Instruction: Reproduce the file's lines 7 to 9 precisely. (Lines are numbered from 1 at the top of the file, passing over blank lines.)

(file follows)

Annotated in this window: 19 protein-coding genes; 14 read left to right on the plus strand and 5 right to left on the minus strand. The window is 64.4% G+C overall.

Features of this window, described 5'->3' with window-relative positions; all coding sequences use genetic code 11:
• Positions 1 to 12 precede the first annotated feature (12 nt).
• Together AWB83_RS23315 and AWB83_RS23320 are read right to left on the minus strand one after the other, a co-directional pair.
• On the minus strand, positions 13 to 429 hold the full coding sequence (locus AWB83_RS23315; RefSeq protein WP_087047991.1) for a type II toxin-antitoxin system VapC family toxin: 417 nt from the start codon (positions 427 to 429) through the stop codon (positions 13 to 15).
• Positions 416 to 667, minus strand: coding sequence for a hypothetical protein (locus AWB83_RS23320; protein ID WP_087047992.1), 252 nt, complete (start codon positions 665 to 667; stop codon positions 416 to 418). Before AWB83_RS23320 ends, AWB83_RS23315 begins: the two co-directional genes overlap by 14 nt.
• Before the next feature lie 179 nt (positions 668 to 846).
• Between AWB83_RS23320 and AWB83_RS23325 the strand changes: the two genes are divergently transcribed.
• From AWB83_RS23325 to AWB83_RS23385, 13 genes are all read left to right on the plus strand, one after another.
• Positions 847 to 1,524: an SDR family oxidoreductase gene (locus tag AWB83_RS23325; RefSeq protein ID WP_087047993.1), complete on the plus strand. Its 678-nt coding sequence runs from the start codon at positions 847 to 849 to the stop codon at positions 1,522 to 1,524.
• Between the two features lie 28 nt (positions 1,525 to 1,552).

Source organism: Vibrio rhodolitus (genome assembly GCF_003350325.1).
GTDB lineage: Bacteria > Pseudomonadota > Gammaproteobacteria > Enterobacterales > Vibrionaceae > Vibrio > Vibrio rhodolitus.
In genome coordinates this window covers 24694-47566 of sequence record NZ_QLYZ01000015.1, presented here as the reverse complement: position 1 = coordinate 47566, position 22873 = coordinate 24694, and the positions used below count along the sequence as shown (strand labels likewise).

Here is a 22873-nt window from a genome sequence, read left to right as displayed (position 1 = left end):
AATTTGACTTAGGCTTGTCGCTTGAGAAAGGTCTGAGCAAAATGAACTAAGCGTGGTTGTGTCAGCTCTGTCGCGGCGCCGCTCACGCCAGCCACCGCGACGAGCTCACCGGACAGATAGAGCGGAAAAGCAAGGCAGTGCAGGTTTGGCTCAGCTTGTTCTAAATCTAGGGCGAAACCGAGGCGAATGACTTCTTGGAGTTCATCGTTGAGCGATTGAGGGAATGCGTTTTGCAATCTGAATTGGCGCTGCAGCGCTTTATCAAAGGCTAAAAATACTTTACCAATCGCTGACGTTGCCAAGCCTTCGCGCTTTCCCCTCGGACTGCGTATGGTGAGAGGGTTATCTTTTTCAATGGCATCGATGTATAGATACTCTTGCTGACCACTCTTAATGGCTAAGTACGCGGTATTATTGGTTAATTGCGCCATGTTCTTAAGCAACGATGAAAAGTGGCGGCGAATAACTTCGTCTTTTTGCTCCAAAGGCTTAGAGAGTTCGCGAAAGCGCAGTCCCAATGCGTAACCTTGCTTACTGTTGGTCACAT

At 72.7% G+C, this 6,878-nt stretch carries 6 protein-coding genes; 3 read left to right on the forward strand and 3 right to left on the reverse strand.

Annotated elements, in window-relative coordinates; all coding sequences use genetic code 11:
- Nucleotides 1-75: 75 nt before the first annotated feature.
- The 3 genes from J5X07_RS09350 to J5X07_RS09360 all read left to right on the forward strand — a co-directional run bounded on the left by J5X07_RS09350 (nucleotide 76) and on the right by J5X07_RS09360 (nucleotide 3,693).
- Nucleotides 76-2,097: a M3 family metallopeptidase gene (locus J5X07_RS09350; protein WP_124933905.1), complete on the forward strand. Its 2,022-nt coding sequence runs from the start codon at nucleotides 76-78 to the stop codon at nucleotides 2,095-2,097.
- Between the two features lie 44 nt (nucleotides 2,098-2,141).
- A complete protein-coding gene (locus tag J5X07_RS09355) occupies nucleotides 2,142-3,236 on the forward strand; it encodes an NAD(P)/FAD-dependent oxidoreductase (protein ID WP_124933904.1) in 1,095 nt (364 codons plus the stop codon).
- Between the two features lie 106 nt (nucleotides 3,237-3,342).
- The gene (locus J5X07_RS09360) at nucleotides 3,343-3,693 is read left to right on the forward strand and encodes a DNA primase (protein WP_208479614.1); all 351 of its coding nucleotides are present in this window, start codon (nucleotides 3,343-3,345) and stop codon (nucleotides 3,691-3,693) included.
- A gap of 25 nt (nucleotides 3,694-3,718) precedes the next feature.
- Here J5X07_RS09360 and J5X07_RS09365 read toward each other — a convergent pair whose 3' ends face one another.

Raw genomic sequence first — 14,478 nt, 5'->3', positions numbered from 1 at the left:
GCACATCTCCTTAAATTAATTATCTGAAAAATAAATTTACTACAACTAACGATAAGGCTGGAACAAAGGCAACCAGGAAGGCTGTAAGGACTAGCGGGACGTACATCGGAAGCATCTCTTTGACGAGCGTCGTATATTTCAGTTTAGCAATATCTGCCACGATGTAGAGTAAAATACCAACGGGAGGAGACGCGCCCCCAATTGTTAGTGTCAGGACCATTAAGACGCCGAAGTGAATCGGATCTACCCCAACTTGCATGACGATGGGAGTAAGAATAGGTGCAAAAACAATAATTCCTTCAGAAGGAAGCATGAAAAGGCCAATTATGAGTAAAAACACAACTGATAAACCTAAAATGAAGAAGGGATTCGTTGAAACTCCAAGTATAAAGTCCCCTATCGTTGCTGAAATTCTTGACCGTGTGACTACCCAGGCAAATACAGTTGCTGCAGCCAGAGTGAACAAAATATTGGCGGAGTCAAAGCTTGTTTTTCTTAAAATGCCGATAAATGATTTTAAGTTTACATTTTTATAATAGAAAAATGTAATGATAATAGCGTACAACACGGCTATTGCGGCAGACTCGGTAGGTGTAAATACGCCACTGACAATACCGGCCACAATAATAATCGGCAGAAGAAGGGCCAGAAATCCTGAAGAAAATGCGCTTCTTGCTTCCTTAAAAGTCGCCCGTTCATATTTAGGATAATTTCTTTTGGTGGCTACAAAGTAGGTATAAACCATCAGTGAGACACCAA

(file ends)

• Before the next feature lie 179 nt (positions 668 to 846).
• Between AWB83_RS23320 and AWB83_RS23325 the strand changes: the two genes are divergently transcribed.
• From AWB83_RS23325 to AWB83_RS23385, 13 genes are all read left to right on the plus strand, one after another.